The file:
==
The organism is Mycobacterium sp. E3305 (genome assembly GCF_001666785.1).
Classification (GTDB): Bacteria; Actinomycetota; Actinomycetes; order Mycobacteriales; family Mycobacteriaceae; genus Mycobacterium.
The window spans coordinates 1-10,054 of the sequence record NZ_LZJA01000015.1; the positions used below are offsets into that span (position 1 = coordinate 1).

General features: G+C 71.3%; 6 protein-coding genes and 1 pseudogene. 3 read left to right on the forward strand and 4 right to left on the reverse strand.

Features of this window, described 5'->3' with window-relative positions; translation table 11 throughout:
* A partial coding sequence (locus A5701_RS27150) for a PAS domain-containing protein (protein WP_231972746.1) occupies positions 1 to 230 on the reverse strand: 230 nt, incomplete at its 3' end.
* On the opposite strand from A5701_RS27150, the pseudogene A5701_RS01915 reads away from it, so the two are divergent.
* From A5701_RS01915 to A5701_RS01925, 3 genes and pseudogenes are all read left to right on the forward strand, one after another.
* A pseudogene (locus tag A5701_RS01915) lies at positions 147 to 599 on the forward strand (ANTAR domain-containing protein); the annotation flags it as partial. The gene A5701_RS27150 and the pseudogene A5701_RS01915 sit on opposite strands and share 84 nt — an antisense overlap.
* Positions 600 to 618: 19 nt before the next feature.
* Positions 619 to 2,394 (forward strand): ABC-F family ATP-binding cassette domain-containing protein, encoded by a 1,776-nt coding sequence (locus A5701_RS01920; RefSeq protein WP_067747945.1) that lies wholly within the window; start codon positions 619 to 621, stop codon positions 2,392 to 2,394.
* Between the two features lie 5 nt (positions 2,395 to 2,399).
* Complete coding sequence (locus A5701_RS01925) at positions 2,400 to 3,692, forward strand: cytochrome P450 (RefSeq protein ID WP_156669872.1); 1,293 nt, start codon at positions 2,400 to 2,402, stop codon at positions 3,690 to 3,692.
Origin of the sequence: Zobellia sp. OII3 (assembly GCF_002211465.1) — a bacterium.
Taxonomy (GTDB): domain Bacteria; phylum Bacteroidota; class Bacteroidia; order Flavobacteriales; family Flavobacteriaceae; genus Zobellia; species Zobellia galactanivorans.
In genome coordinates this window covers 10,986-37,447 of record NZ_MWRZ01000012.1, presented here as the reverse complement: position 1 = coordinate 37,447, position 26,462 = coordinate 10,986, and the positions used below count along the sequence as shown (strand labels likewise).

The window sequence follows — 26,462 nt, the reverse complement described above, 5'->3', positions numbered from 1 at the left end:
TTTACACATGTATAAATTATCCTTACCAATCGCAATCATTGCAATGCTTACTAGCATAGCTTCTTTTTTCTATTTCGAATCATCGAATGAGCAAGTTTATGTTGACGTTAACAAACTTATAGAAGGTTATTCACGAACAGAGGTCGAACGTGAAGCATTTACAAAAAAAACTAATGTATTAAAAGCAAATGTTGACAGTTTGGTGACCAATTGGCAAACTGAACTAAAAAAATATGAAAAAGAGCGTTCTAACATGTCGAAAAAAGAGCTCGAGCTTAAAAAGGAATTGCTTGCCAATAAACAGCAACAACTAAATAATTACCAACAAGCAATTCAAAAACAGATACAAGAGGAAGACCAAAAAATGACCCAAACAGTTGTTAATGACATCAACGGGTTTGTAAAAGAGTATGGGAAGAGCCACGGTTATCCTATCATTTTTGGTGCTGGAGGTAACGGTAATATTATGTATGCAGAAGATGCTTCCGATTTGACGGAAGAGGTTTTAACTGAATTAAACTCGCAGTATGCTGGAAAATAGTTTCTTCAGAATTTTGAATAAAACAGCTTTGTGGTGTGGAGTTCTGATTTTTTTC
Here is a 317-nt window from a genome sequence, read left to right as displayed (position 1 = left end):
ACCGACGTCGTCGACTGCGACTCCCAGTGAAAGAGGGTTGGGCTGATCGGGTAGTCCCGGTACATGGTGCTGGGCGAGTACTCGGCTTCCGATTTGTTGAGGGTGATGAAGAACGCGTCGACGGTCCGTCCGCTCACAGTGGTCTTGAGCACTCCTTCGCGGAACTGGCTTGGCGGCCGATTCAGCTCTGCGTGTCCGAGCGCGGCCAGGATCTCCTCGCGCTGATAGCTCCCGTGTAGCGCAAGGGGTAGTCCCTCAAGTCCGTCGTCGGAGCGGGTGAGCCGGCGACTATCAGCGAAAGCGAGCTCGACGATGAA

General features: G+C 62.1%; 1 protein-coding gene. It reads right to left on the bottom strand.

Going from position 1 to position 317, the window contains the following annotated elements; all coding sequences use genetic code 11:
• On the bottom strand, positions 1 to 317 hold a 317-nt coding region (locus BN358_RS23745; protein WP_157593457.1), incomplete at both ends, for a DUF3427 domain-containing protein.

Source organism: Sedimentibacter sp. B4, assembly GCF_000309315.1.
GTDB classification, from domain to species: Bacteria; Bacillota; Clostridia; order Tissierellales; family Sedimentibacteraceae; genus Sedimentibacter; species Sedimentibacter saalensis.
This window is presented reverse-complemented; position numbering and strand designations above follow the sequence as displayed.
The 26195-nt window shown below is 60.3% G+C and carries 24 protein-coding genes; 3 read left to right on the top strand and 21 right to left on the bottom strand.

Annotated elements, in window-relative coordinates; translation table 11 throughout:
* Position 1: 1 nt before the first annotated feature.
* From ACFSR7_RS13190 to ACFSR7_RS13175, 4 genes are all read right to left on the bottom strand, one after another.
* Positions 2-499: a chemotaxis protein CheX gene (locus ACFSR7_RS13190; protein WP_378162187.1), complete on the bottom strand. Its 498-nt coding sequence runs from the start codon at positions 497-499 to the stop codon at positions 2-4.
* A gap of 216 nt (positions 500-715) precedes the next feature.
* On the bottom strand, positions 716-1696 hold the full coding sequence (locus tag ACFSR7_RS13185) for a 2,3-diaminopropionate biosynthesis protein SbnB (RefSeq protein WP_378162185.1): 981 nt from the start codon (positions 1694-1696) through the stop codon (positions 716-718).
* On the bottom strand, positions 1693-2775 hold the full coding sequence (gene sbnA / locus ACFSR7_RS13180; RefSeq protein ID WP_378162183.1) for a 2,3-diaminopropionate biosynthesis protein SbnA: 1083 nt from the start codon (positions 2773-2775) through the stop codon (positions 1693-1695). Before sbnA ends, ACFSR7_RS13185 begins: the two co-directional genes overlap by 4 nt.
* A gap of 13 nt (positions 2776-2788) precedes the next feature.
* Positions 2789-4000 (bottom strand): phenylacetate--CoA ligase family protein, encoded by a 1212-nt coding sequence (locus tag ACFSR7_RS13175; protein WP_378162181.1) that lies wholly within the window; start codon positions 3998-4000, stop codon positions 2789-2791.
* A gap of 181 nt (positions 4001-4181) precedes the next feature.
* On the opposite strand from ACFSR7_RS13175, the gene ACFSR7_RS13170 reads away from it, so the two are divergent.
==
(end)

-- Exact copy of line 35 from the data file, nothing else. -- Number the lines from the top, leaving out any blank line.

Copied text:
* A gap of 13 nt (positions 2776-2788) precedes the next feature.